That said, I enjoyed some of the best and worst food San Francisco has to offer. I highly recommend Darbar Restaurant (Indian) and the Polk Street Station Diner (good chocolate milkshakes.) However, stay away from the Italian restaurant on Polk Street. I don’t know how anyone can screw up a pannini…very disappointing.

I’d heard many positive comments about Mort Castle’s workshop and decided that I would give it a try this year. The main concept I took away from it was to “write the experience, not write about the experience.” This is a variation on “show, don’t tell” which I’ve heard many times in the past. I guess it boils down to describing the characters and events on the page as if you were living it with them. Paying attention to details, like what things smelled like or how something felt by touch. I am having a hard time putting my thoughts on that idea into words at the moment, but it seemed to make more sense to me this time around.

I also took Nancy Kilpatrick’s editing workshop and got good feedback on the story I brought for the group to critique. It’s amazing to me that I could not figure out what was wrong with this particular story on my own, yet someone who heard me read it identified a major problem with the plot that I had overlooked.

Friday night, I read a story in the Flash Fiction contest. I was once again awe struck by the performance of Martin Mundt with his piece, “So Long Uncle Joe,” which the judges declared the 1st prize winner. Not a shabby feat considering Peter Straub and F. Paul Wilson were part of this year’s panel of judges.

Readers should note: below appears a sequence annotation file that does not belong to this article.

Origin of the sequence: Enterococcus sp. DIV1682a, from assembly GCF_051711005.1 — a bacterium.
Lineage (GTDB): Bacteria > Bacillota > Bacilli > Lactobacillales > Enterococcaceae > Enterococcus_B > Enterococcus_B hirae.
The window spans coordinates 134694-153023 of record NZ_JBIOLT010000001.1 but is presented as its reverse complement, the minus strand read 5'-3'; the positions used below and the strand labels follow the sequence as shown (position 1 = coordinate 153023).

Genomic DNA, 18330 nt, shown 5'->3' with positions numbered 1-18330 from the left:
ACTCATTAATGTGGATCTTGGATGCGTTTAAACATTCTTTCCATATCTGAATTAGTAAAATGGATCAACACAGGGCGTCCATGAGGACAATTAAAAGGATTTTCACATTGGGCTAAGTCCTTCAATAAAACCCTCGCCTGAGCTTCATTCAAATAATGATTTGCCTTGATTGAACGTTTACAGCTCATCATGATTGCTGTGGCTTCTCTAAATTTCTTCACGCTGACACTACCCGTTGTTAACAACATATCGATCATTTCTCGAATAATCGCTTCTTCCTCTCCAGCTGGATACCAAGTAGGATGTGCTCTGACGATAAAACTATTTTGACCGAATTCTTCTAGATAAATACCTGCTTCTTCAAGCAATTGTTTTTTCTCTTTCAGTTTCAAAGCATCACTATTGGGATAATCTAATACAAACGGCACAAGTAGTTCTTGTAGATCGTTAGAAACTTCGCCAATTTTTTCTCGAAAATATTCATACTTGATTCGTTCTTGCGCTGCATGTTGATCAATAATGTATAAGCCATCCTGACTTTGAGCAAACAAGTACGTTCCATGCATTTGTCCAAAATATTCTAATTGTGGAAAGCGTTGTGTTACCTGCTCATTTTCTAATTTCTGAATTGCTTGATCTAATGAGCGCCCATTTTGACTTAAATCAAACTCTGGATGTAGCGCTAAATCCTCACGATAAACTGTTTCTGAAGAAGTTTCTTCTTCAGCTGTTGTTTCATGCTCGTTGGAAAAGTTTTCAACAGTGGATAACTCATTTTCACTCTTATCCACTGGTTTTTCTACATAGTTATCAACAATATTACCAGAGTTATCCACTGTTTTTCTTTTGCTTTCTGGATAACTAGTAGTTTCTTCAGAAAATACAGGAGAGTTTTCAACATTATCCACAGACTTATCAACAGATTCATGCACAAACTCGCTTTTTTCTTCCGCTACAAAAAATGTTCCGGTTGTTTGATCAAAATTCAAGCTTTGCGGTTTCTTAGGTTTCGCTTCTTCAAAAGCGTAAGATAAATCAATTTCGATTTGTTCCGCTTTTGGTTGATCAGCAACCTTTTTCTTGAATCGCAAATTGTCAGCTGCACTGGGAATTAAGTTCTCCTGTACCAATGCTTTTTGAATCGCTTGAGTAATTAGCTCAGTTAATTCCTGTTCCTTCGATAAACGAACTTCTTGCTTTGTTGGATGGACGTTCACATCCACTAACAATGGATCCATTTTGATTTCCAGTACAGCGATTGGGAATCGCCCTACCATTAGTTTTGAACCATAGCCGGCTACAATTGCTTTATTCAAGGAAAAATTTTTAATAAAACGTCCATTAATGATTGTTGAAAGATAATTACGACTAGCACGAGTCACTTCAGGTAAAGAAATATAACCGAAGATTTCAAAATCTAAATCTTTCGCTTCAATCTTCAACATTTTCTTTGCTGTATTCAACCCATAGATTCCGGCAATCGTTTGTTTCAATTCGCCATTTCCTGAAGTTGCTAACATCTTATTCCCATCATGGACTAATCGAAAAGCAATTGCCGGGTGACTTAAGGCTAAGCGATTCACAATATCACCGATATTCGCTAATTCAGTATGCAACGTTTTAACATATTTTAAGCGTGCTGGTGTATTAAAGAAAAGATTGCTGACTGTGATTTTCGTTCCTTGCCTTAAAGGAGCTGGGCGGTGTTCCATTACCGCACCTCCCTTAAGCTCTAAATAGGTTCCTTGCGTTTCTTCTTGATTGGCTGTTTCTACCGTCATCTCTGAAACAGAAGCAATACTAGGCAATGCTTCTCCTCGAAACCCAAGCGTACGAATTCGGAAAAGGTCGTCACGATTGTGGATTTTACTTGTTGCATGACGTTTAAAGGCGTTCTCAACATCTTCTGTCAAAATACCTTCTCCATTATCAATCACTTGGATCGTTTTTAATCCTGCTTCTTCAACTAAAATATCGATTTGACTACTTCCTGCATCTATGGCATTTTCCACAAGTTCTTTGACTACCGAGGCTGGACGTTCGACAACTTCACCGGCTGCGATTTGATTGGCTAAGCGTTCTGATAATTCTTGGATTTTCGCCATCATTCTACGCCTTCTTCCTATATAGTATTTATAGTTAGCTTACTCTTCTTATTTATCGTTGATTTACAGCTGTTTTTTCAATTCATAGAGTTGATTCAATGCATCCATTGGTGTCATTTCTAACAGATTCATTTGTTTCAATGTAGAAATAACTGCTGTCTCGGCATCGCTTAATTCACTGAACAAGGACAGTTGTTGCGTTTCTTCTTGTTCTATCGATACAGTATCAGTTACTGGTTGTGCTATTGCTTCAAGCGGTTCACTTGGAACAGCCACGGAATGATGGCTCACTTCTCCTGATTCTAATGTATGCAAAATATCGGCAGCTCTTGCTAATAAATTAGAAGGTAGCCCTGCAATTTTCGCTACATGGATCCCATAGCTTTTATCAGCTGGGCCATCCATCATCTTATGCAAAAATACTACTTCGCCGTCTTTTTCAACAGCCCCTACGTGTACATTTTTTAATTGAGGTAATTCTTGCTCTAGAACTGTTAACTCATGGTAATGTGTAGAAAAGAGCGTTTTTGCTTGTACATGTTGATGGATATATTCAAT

To be continued…

Wednesday, May 10th, 2006

I’m getting ready to take off for World Horror and am looking forward to many of the scheduled events. I’m taking Mort Castle’s writing workshop and Nancy Kilpatrick’s editing workshop. I plan to participate in the Flash Fiction contest. I am looking forward to attending some readings (Maria Alexander, David Thomas Lord, Larry Santoro and John Everson – to name a few.) Plus, there is the debut of Dark Arts Books first release, “Candy in the Dumpster,” which features stories by Jay Bonansinga, Bill Breedlove, John Everson, and Martin Mundt.

I had a blast at WHC 2005 last year in New York and hope this year will be just as good.

Now, if I could only get that suitcase packed…

Tuesday, May 9th, 2006

I am excited to announce that I will be co-editing “Hell in the Heartland” (a horror anthology) with writer/editor/publisher, Roger Dale Trexler. Tentative release date is December 2006. This anthology will feature works set in Illinois and written by Illinois writers. More details to follow.

Thursday, May 4th, 2006

Many thanks to Deena Warner for bringing the concept that had been floating around my brain to life. (If I hadn’t found Deena, I’d still be sitting here with a domain name and an unread book on web design.)

Deena did a great job. She is easy to work with and kept after me to get this thing done. She is also a great artist as well. If you are looking for web design, cover art or just pretty pictures to hang up in your house, check her out at http://deenawarner.net/